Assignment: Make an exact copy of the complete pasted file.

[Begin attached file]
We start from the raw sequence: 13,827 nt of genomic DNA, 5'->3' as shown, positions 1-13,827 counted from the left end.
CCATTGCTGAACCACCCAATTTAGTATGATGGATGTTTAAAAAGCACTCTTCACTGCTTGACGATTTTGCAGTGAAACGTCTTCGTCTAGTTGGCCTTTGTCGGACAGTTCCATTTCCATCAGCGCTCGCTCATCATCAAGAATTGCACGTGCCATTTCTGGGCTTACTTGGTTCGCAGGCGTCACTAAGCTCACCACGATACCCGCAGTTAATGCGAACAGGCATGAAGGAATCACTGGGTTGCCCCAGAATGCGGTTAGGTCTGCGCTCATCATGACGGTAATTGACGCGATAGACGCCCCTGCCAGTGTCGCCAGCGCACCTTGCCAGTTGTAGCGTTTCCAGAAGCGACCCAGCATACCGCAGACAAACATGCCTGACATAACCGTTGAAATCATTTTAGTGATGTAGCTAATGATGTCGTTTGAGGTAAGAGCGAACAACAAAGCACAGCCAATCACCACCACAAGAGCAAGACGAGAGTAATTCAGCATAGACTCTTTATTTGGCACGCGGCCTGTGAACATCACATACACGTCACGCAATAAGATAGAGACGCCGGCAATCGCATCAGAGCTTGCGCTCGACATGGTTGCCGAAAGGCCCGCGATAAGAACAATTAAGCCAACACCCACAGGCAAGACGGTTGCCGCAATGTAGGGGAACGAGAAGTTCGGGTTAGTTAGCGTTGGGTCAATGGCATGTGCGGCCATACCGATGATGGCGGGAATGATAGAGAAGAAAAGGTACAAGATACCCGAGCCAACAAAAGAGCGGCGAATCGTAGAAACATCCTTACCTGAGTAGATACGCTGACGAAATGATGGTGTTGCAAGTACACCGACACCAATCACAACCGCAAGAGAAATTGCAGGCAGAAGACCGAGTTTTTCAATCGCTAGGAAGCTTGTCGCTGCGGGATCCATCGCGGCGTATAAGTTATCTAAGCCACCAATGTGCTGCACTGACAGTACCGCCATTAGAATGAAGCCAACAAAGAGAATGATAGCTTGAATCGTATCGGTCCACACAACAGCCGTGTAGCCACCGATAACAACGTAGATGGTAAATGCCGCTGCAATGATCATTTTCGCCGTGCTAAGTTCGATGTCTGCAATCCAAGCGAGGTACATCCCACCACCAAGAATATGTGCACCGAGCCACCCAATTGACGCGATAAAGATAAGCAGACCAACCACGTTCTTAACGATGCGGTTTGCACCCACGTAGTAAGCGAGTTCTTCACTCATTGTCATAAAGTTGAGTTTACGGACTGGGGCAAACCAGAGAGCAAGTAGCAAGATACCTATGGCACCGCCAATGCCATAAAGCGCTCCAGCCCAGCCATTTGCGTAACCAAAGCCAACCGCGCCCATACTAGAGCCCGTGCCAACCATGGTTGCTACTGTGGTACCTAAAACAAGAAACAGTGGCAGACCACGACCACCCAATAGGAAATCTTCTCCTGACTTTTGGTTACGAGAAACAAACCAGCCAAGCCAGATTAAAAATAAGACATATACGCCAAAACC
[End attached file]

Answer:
We start from the raw sequence: 13,827 nt of genomic DNA, 5'->3' as shown, positions 1-13,827 counted from the left end.
CCATTGCTGAACCACCCAATTTAGTATGATGGATGTTTAAAAAGCACTCTTCACTGCTTGACGATTTTGCAGTGAAACGTCTTCGTCTAGTTGGCCTTTGTCGGACAGTTCCATTTCCATCAGCGCTCGCTCATCATCAAGAATTGCACGTGCCATTTCTGGGCTTACTTGGTTCGCAGGCGTCACTAAGCTCACCACGATACCCGCAGTTAATGCGAACAGGCATGAAGGAATCACTGGGTTGCCCCAGAATGCGGTTAGGTCTGCGCTCATCATGACGGTAATTGACGCGATAGACGCCCCTGCCAGTGTCGCCAGCGCACCTTGCCAGTTGTAGCGTTTCCAGAAGCGACCCAGCATACCGCAGACAAACATGCCTGACATAACCGTTGAAATCATTTTAGTGATGTAGCTAATGATGTCGTTTGAGGTAAGAGCGAACAACAAAGCACAGCCAATCACCACCACAAGAGCAAGACGAGAGTAATTCAGCATAGACTCTTTATTTGGCACGCGGCCTGTGAACATCACATACACGTCACGCAATAAGATAGAGACGCCGGCAATCGCATCAGAGCTTGCGCTCGACATGGTTGCCGAAAGGCCCGCGATAAGAACAATTAAGCCAACACCCACAGGCAAGACGGTTGCCGCAATGTAGGGGAACGAGAAGTTCGGGTTAGTTAGCGTTGGGTCAATGGCATGTGCGGCCATACCGATGATGGCGGGAATGATAGAGAAGAAAAGGTACAAGATACCCGAGCCAACAAAAGAGCGGCGAATCGTAGAAACATCCTTACCTGAGTAGATACGCTGACGAAATGATGGTGTTGCAAGTACACCGACACCAATCACAACCGCAAGAGAAATTGCAGGCAGAAGACCGAGTTTTTCAATCGCTAGGAAGCTTGTCGCTGCGGGATCCATCGCGGCGTATAAGTTATCTAAGCCACCAATGTGCTGCACTGACAGTACCGCCATTAGAATGAAGCCAACAAAGAGAATGATAGCTTGAATCGTATCGGTCCACACAACAGCCGTGTAGCCACCGATAACAACGTAGATGGTAAATGCCGCTGCAATGATCATTTTCGCCGTGCTAAGTTCGATGTCTGCAATCCAAGCGAGGTACATCCCACCACCAAGAATATGTGCACCGAGCCACCCAATTGACGCGATAAAGATAAGCAGACCAACCACGTTCTTAACGATGCGGTTTGCACCCACGTAGTAAGCGAGTTCTTCACTCATTGTCATAAAGTTGAGTTTACGGACTGGGGCAAACCAGAGAGCAAGTAGCAAGATACCTATGGCACCGCCAATGCCATAAAGCGCTCCAGCCCAGCCATTTGCGTAACCAAAGCCAACCGCGCCCATACTAGAGCCCGTGCCAACCATGGTTGCTACTGTGGTACCTAAAACAAGAAACAGTGGCAGACCACGACCACCCAATAGGAAATCTTCTCCTGACTTTTGGTTACGAGAAACAAACCAGCCAAGCCAGATTAAAAATAAGACATATACGCCAAAACC